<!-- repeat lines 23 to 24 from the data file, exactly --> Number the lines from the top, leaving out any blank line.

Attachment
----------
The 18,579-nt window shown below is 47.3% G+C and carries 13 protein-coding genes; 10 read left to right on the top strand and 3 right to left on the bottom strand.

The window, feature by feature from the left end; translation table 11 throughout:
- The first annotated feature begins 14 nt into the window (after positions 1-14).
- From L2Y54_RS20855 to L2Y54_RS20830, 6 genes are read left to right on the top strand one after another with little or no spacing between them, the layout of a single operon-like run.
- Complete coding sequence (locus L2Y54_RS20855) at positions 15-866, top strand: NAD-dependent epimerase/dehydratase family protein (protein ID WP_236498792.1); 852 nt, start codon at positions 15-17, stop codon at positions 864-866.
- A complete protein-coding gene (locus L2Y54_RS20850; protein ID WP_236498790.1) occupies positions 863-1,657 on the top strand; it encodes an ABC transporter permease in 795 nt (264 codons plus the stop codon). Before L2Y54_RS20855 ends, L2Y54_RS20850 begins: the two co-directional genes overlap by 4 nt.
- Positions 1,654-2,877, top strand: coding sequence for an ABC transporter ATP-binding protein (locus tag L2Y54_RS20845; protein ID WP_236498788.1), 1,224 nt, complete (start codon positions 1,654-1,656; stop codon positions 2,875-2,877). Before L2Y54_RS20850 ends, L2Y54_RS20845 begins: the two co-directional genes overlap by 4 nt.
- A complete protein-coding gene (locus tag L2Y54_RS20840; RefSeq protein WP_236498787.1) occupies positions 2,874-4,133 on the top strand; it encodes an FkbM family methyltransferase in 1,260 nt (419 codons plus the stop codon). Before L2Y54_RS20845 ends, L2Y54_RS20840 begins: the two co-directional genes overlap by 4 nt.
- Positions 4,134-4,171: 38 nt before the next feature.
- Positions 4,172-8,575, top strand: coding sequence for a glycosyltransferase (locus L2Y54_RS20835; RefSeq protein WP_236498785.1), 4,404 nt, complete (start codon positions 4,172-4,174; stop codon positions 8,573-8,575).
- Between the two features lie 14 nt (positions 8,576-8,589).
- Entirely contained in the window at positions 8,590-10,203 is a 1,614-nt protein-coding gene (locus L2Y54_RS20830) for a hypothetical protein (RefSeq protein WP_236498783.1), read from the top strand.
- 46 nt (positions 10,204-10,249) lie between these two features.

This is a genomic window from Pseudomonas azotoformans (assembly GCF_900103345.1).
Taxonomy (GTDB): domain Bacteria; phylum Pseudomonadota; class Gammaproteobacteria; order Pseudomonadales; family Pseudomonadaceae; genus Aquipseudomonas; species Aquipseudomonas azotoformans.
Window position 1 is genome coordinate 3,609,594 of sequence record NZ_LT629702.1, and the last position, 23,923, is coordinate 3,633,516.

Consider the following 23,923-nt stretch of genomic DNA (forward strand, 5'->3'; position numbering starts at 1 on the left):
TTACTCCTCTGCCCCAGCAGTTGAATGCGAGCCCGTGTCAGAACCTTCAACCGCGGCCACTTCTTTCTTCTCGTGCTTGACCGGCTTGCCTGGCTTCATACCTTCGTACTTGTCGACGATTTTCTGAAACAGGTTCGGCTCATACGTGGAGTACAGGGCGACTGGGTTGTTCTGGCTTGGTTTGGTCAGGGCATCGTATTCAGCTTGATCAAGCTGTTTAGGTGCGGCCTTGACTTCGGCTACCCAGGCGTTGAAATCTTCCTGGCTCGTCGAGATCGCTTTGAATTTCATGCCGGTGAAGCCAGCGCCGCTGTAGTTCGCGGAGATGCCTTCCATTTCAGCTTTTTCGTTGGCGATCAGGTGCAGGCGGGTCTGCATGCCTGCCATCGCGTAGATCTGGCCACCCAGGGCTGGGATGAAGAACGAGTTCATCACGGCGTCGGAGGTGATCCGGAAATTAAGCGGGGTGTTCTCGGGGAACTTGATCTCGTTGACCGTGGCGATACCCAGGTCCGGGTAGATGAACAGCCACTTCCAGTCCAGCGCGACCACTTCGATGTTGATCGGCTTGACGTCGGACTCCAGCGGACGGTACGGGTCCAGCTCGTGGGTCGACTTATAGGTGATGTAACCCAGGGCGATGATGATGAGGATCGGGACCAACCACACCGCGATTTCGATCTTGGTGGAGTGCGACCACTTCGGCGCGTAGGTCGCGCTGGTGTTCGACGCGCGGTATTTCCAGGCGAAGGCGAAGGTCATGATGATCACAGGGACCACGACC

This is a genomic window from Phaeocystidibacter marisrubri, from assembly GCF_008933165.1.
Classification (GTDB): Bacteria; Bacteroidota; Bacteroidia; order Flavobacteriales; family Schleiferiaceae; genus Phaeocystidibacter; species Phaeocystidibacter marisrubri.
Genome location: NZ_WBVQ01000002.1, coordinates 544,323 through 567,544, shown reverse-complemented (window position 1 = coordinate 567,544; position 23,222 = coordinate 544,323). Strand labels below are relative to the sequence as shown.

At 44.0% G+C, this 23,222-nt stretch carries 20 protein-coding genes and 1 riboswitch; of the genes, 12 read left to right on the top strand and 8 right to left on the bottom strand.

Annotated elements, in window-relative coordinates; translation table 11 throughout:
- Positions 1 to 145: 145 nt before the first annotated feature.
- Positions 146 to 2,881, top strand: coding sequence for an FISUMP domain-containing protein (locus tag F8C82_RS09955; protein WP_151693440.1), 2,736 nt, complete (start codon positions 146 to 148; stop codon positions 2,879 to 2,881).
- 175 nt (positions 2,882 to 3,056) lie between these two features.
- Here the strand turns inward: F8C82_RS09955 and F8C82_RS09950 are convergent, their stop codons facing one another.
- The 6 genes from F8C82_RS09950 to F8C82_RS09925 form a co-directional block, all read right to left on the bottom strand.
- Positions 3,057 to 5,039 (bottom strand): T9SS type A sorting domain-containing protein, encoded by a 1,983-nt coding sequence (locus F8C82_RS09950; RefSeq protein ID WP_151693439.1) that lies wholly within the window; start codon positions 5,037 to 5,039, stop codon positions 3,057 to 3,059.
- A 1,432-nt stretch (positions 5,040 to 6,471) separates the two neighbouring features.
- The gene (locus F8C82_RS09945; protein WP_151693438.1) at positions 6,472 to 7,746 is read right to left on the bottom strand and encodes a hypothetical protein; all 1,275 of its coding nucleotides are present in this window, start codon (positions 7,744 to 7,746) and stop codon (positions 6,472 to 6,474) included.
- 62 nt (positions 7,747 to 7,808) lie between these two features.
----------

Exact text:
Annotated elements, in window-relative coordinates; translation table 11 throughout:
- Positions 1 to 145: 145 nt before the first annotated feature.